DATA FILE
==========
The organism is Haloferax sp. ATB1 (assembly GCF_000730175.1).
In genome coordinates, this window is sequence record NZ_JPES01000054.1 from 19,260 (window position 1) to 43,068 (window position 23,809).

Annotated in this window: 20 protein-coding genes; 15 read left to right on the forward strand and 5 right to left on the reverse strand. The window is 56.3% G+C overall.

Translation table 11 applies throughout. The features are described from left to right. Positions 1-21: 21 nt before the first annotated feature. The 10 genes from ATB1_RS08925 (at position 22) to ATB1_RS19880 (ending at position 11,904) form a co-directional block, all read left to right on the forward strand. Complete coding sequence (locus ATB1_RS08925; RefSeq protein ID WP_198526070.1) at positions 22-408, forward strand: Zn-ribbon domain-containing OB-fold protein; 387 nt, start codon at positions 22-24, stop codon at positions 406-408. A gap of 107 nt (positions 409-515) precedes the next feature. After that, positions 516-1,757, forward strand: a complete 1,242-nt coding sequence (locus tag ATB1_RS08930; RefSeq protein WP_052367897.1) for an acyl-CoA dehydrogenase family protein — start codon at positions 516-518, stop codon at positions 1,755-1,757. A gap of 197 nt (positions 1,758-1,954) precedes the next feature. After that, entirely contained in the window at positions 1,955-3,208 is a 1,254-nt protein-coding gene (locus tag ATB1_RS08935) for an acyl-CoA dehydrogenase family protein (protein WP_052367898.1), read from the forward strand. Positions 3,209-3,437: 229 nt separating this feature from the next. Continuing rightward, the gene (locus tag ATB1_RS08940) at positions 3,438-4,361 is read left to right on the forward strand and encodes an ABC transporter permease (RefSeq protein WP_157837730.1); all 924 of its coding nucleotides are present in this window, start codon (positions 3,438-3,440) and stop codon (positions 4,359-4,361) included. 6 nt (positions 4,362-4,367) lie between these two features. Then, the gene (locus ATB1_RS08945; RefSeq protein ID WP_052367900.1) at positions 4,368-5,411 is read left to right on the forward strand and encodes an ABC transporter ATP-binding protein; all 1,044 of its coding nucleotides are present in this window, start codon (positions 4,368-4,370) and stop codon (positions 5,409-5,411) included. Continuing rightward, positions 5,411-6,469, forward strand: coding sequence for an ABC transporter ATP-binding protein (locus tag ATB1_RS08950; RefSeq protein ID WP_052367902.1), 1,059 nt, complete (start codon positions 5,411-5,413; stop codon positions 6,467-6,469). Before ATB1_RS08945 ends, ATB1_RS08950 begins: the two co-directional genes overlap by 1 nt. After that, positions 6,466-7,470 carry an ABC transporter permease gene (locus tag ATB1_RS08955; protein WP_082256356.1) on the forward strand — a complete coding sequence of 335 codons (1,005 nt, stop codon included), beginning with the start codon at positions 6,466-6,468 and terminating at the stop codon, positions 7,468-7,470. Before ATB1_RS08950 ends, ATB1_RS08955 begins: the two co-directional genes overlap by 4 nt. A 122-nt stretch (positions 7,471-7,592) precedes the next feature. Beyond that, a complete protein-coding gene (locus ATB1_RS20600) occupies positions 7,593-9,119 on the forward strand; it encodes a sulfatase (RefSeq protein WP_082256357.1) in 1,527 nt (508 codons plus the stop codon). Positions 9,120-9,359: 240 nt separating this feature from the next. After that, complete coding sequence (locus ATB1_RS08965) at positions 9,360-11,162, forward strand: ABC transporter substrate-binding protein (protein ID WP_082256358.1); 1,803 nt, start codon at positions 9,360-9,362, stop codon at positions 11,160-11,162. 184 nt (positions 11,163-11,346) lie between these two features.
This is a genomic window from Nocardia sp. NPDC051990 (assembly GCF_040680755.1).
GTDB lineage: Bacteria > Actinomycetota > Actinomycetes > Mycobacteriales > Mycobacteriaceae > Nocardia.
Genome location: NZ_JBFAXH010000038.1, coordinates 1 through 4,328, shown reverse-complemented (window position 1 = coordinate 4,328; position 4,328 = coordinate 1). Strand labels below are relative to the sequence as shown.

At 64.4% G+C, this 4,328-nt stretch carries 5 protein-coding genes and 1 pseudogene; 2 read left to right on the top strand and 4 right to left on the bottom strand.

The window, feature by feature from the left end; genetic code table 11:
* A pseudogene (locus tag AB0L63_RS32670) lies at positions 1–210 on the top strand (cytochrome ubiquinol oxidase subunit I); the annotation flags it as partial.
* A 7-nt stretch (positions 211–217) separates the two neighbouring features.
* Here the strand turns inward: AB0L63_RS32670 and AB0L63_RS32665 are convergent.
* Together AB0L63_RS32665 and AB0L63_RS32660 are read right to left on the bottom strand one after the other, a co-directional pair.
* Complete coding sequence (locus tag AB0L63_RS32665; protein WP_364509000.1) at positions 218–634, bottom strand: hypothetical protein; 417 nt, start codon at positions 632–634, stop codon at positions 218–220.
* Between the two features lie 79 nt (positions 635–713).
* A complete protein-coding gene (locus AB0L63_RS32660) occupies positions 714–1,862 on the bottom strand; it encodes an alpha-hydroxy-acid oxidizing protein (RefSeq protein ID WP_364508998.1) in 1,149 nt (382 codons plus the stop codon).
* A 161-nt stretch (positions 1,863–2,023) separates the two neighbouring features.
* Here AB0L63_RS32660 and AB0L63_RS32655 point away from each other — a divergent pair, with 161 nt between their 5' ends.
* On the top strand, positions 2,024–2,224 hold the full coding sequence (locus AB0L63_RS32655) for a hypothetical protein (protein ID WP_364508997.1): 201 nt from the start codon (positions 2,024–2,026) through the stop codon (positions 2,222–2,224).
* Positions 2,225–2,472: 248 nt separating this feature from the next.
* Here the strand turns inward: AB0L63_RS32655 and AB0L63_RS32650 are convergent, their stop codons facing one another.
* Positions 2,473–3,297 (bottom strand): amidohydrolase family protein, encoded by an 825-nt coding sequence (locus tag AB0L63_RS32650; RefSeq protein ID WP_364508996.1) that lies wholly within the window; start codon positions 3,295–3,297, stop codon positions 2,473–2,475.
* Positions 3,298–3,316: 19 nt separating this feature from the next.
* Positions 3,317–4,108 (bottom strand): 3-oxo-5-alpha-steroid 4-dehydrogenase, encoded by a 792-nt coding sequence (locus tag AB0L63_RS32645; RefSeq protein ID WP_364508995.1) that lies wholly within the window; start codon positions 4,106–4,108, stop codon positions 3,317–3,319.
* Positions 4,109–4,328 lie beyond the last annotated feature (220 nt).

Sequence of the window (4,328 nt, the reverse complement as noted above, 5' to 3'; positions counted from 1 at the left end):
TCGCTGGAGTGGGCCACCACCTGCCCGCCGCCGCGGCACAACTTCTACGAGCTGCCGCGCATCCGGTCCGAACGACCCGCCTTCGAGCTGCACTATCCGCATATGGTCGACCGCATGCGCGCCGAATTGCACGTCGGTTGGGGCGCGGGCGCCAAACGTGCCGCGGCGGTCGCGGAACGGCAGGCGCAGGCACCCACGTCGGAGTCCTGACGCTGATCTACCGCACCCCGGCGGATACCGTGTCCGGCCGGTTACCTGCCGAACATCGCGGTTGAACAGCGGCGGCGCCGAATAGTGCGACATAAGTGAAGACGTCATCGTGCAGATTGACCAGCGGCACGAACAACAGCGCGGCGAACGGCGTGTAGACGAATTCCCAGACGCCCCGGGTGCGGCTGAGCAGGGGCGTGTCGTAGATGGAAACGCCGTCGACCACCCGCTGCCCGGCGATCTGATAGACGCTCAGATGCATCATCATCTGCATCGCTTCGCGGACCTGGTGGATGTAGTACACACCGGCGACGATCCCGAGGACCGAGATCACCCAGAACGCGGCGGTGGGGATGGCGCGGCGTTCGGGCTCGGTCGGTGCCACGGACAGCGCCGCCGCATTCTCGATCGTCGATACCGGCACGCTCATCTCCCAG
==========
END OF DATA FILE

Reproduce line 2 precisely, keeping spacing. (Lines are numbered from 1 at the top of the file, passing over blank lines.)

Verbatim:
In genome coordinates, this window is sequence record NZ_JPES01000054.1 from 19,260 (window position 1) to 43,068 (window position 23,809).